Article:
The Freer-Sackler Asian Gallery at the Smithsonian Institution
Song to Yuan Dynasty Pottery-Porcelains, is now fully searchable for reference and study.
While we're all aware as collectors and dealers the Freer-Sackler has an astoundingly wide ranging collection of Asian Art, it is now fully available ONLINE. The collection has been digitally archived with descriptions and good imagery. Up until now, much of the collection had been on their web-site but was so badly organized it was virtually unusable.
Today, with the improvements, you can browse the collection to your hearts content. In particular they have done a heck of a good job with their Song to Yuan Dynasty Pottery-Porcelains collection. The new site is fabulous and much better than what most museums around the world have done, we hope others will follow suit. Now you can visit and really use the site of Asian and Chinese collections for reference and study. It's loaded with images and descriptions of the over 6,000 entries covering metal-works, paintings, porcelain, pottery, and jades. All of which can be searched, filtered and enjoyed. Its all there!
The Freer-Sackler is a gem of a collection. Thanks to the generosity of many donors over the years who've made this part of the Smithsonian a true treasure of international merit.
This, this first of several posts we'll be doing on the Freer-Sackler, and is being posted as an opportunity to see some of the best examples by age and type's of art held by the institution. We encourage you to visit the Freer-Sackler gallery collection.
Ceramics of the Song to Yuan Period
This is (for me anyway) one of the most interesting periods during the entire history of Chinese ceramic art. It was a time of innovation and evolution of kiln technology, glazes, shapes as well as a huge cultural changes in taste. It all took place in a matter of a few hundred years, at a time when changes often moved at a snail's pace.
From the Northern Song to the Yuan period many ceramics continued to be made with only slight differences in color and paste, while other new forms of striking differences came into vogue. In particular the development of massive blue and white porcelains.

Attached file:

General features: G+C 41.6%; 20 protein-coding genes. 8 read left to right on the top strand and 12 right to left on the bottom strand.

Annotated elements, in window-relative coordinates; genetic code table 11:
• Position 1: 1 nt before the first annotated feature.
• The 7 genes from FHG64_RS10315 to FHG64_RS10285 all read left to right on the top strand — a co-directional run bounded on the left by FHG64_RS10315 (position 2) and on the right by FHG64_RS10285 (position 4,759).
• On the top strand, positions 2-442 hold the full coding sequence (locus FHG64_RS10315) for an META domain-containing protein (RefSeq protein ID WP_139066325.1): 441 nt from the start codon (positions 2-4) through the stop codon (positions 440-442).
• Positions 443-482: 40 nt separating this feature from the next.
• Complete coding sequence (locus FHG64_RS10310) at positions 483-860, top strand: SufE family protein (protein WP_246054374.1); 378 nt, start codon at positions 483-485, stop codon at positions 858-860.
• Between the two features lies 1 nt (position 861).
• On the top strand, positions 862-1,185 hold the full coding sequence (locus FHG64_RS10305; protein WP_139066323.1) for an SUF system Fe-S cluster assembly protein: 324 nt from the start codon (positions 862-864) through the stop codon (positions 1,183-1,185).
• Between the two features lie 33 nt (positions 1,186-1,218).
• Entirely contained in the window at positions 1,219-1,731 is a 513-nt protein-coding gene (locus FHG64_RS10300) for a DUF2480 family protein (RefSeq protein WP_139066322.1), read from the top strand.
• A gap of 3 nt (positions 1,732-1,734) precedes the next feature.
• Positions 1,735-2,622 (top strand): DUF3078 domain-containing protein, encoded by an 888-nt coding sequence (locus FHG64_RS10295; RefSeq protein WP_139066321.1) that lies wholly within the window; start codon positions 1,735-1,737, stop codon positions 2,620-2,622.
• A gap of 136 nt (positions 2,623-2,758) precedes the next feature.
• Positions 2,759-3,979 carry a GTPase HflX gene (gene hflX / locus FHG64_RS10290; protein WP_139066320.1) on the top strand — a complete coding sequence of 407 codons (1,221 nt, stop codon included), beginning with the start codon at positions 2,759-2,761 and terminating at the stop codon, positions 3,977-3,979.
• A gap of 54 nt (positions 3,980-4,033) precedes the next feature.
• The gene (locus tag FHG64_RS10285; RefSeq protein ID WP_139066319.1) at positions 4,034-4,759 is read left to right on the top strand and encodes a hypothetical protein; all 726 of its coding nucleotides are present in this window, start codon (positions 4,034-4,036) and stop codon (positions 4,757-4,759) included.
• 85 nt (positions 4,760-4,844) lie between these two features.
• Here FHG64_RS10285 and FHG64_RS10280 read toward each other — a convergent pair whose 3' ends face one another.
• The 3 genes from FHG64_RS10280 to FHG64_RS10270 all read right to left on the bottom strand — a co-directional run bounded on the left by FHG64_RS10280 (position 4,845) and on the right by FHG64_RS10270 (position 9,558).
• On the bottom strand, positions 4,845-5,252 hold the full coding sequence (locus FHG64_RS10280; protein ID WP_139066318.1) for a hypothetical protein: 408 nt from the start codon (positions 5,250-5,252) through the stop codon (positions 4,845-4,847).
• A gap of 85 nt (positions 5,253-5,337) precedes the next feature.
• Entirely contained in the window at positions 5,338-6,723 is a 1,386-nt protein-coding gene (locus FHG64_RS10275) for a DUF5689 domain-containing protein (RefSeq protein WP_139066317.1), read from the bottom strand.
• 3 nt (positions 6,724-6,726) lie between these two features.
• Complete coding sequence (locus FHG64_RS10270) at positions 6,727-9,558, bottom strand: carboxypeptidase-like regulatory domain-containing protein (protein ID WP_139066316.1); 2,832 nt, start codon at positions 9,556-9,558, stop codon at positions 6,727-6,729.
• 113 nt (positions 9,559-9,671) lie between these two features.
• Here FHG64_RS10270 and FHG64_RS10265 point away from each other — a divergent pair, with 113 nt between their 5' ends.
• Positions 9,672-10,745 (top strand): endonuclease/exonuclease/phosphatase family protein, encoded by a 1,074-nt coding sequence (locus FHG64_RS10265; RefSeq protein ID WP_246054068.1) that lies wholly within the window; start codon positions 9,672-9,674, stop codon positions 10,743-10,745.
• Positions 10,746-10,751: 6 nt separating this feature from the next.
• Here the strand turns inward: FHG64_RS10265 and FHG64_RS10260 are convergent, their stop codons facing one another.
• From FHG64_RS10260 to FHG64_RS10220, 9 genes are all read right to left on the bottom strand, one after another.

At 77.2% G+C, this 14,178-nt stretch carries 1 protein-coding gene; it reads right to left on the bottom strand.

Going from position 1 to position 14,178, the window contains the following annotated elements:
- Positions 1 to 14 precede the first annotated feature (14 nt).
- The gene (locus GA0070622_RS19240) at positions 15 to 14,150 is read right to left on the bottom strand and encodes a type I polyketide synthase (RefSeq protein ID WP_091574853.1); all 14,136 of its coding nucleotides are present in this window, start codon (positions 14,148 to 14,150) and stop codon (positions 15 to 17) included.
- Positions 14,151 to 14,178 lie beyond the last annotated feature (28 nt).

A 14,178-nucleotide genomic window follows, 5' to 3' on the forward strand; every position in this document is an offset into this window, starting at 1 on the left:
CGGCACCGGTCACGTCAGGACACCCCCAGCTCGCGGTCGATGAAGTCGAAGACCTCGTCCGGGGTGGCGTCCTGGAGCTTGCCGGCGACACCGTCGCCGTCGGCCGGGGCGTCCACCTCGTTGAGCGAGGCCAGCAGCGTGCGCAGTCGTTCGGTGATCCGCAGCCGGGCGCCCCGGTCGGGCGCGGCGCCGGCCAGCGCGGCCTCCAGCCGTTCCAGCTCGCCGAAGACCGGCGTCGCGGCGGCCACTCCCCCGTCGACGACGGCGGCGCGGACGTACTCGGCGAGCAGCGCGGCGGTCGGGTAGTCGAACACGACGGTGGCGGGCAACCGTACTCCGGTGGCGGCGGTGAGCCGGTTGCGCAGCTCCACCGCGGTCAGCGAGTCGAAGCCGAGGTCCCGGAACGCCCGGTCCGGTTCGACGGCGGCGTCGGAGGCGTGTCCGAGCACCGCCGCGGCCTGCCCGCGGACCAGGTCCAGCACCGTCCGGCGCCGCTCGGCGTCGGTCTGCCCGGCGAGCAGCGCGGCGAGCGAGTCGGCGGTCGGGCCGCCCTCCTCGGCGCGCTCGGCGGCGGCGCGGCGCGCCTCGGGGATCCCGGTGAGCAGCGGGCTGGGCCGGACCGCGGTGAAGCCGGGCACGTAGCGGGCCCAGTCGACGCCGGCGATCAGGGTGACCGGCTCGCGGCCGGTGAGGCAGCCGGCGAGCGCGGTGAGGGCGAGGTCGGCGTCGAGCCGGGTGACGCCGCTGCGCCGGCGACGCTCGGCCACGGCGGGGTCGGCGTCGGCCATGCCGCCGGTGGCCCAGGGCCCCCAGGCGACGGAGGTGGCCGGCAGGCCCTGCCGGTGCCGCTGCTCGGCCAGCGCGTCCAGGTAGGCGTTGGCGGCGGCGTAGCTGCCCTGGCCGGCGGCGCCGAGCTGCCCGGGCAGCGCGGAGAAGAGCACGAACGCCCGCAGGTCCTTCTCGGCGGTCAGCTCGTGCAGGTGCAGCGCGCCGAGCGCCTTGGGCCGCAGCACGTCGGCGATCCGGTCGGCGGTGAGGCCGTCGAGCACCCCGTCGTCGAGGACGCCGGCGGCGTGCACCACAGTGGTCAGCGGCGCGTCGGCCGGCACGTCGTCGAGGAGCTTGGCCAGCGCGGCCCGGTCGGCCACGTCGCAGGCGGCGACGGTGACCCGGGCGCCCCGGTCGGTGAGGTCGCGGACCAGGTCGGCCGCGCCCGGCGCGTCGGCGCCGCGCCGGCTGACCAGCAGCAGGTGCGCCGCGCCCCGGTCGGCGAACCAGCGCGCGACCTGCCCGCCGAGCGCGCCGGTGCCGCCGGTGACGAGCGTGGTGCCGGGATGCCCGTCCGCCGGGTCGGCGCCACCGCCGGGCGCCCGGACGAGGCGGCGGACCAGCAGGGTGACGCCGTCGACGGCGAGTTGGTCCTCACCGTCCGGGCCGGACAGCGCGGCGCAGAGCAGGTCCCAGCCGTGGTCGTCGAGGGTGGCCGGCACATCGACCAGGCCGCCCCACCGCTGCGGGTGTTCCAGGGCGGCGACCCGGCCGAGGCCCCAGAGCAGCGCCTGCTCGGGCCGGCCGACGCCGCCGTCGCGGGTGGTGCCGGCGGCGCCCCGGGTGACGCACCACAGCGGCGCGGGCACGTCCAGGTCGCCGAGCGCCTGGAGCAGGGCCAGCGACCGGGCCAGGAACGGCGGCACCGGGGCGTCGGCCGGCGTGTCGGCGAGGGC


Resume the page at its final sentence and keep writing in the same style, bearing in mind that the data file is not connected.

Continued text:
With continuation of only slightly different ceramics being made with the introduction of radically different cobalt decorated porcelains it was an exciting time. So true were some pieces made later in this era dating some objects accurately became difficult. This difficulty is evidenced by numerous Freer-Sackler entrees describing pieces as "Southern Song to Yuan" or "Jin or Yuan", "Northern Song or Jin" etc. To further illustrate this difficulty, one example in the collection is dated Song Dynasty or "Modern".
However, there were also potter's working and experimenting with shapes and glazes bringing the craft to entirely new levels of astonishing quality. Superb Ru wares, brilliant Celadons carved and molded, fine Dingyao, Qingbai, GE glazes etc.. all of relatively small sizes found most desirable by the scholar or literati classes as well as the residing Emperor. Then a sudden shift began with the making massive high fired hard porcelains with elaborate decorations executed in cobalt blue imported from Persia when China fell under the control of the Mongols, for whom massive basins, jars "Guan" and chargers were made. These big blue and white examples can today be found today scattered throughout the Middle East, and southeast Asia as a result of decades of trade, mostly by ship.
Here are some of the Freer-Sackler collection's best examples from this era...more will be added as time goes by. See also our posts on Famille Verte and Langyao collections at the Smithsonian's National Gallery of Art's collection.
Song to Yuan Dynasty Pottery-Porcelains
Below are dozens of examples at the Freer-Sackler Gallery, click to enlarge.
Jun ware Stem Bowl
Cizhou ware jar and lid